ROME, MARCH 17, 2002 (Zenit.org).- The secret of Josemaría Escrivá de Balaguer´s holiness was his conviction that he was only God´s instrument, says Cardinal Joseph Ratzinger.
The prefect of the Congregation for the Doctrine of the Faith made his comments last Thursday when presenting Giuseppe Romano´s book “Opus Dei — Il Messaggio, le Opere, le Persone” (“Opus Dei — The Message, The Works, The People”; San Paolo, 2002).
Escrivá “intended to found something, but he was always conscious that it was not his work, that he had not invented anything; the Lord God simply used him,” Cardinal Ratzinger said. “Therefore, it was not his work, but ´Opus Dei.´ He was only the instrument for God´s work.”
Cardinal Ratzinger said he was impressed by Romano´s interpretation of the name Opus Dei — “a biographical interpretation that enables one to understand the spiritual physiognomy of Blessed Josemaría,” the prelate said.
“The word that came to mind,” the cardinal added, “was that of the Lord when he says, ´My Father is always at work.´ He said it during a discussion with certain specialists of religion who did not wish to admit that God could work on the Sabbath.”
This is “a debate that is still present among Christians of our time, who believe God withdrew after creation,” he added. “According to this pattern of thought, God can no longer enter the fabric of our daily life.”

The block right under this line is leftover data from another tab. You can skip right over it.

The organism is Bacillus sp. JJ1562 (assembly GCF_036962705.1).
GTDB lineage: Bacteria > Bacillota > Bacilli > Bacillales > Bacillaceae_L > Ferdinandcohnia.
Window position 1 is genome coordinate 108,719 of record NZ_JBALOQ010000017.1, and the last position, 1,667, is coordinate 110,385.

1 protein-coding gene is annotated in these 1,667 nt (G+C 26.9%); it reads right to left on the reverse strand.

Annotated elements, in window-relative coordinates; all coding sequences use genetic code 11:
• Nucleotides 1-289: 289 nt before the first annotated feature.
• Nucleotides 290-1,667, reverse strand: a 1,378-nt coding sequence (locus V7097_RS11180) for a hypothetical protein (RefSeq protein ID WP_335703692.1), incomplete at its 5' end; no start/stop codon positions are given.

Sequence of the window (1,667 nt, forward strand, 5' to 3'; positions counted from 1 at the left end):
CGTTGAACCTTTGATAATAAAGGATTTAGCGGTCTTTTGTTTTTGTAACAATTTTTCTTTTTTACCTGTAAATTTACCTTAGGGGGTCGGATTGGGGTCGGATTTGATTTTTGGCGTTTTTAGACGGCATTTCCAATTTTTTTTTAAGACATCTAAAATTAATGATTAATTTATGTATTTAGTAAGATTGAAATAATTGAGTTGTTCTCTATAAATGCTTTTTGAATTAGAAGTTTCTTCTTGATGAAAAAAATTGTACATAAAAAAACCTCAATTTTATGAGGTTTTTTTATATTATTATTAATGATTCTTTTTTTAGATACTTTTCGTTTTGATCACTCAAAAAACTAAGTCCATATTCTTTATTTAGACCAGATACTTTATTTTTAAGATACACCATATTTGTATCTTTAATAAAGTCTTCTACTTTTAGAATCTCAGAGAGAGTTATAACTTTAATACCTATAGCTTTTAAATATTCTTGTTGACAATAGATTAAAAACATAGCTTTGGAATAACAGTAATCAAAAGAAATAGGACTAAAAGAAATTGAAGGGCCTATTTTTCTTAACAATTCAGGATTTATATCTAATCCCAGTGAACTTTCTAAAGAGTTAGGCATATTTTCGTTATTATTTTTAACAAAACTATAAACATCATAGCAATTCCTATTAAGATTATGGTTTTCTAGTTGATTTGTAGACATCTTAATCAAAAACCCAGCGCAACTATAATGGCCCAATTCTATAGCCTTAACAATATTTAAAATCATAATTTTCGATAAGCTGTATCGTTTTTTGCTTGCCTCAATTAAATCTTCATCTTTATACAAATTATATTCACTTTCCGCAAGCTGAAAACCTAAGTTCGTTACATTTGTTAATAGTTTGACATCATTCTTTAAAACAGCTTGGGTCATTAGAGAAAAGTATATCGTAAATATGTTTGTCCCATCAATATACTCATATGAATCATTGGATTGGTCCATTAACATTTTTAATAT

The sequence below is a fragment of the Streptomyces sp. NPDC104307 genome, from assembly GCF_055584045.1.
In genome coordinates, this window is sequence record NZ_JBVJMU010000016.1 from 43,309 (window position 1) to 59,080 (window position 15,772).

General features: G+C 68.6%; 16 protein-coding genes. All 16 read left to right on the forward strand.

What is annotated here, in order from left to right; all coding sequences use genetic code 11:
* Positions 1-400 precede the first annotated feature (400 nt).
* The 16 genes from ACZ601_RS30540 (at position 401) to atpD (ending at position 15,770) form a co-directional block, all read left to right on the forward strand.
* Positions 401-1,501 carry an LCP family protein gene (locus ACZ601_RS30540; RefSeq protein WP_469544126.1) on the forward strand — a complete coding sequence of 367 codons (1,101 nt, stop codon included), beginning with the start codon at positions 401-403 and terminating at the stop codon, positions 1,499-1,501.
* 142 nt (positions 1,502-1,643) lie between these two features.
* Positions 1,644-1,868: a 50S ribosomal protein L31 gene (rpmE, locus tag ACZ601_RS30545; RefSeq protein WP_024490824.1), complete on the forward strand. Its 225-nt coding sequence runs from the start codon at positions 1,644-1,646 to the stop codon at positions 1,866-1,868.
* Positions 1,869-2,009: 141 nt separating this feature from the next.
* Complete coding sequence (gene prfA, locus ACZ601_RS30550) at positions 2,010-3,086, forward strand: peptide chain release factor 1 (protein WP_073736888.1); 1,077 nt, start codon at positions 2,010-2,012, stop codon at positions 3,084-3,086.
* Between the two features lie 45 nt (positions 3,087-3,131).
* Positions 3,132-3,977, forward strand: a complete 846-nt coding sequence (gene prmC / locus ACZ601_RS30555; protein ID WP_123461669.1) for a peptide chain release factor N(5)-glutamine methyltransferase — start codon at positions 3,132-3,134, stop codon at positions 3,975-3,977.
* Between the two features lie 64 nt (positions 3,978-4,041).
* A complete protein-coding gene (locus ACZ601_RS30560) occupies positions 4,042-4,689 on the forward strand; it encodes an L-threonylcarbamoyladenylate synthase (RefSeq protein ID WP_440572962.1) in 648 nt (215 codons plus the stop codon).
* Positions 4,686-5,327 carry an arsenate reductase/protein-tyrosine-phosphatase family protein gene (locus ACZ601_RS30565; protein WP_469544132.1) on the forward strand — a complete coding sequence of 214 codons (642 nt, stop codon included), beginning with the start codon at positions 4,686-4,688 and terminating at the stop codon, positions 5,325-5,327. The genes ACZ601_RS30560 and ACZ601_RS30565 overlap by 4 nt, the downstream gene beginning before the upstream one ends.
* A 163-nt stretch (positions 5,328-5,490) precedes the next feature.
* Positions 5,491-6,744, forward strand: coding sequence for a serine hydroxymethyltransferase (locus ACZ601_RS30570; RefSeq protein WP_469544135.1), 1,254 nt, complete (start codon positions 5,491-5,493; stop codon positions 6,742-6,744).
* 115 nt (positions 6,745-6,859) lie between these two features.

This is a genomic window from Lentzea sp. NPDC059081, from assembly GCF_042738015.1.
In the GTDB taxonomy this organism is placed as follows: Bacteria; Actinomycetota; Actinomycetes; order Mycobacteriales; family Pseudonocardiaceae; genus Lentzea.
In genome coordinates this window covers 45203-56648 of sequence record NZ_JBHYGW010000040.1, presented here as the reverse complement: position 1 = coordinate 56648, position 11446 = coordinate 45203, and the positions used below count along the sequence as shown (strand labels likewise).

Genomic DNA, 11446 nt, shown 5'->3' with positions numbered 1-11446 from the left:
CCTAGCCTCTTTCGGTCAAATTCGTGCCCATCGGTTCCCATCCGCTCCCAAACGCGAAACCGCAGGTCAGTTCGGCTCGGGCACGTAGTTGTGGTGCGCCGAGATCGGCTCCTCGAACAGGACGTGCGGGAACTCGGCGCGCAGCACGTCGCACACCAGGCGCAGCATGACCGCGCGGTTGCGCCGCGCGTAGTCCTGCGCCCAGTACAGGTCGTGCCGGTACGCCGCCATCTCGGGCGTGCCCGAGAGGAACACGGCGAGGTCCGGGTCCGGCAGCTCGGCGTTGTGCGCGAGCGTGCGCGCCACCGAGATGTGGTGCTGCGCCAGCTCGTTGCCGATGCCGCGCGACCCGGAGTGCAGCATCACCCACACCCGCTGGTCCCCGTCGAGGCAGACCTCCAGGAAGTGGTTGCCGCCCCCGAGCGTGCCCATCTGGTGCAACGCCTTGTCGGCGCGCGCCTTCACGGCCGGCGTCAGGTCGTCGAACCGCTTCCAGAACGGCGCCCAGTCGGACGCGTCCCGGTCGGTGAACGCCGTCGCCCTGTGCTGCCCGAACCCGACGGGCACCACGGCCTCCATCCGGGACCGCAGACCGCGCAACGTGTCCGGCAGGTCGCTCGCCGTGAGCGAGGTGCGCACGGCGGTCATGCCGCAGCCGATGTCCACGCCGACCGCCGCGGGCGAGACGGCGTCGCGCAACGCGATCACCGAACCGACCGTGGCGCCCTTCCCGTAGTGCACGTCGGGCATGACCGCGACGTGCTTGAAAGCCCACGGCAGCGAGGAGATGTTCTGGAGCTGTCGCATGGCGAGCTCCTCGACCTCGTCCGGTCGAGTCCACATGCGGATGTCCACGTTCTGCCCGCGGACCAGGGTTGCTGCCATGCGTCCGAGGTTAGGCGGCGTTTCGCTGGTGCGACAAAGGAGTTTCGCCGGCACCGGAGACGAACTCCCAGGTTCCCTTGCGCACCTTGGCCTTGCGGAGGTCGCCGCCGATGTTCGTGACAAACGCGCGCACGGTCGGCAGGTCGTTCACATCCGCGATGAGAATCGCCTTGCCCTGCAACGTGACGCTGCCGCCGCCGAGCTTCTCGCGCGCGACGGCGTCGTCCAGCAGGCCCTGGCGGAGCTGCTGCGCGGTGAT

And yet, Cardinal Ratzinger continued, “here we have the answer: The man who opens himself to the presence of God, realizes that God always acts. What is more, we must let him in, let him act; this is how things are born that renew humanity.”
“From this point of view, one understands what holiness and the common vocation to holiness mean,” the cardinal said. “Heroic virtue means that the presence of God is revealed in man´s life, namely, the fact is revealed that man on his own can do nothing.”
“Holiness is that contact with God, making oneself a friend of God, allowing him to act, the only one who can really make the world good and fill it with light,” he continued.
This truth makes the Christian fearless, “because whoever is in God´s hands always falls into his arms and, therefore, has the courage to respond to today´s world,” the cardinal concluded.
The meeting ending with a talk by Romano, the author, who said that when anyone praised Escrivá during his life, he responded by comparing himself to an envelope.
On this envelope one sees the addresser, God, and the addressee, men, said Romano. He said Opus Dei can be understood thus: “Each one of us carries something within himself and, in the end, he is not the one who has written the address, or pasted the stamp, or sent the letter.”
“The letter has arrived at its destiny, and the canonization of the first envelope might encourage others, ordinary users, to become holy envelopes,” Romano concluded.
Blessed Escrivá is scheduled to be canonized a saint Oct. 6.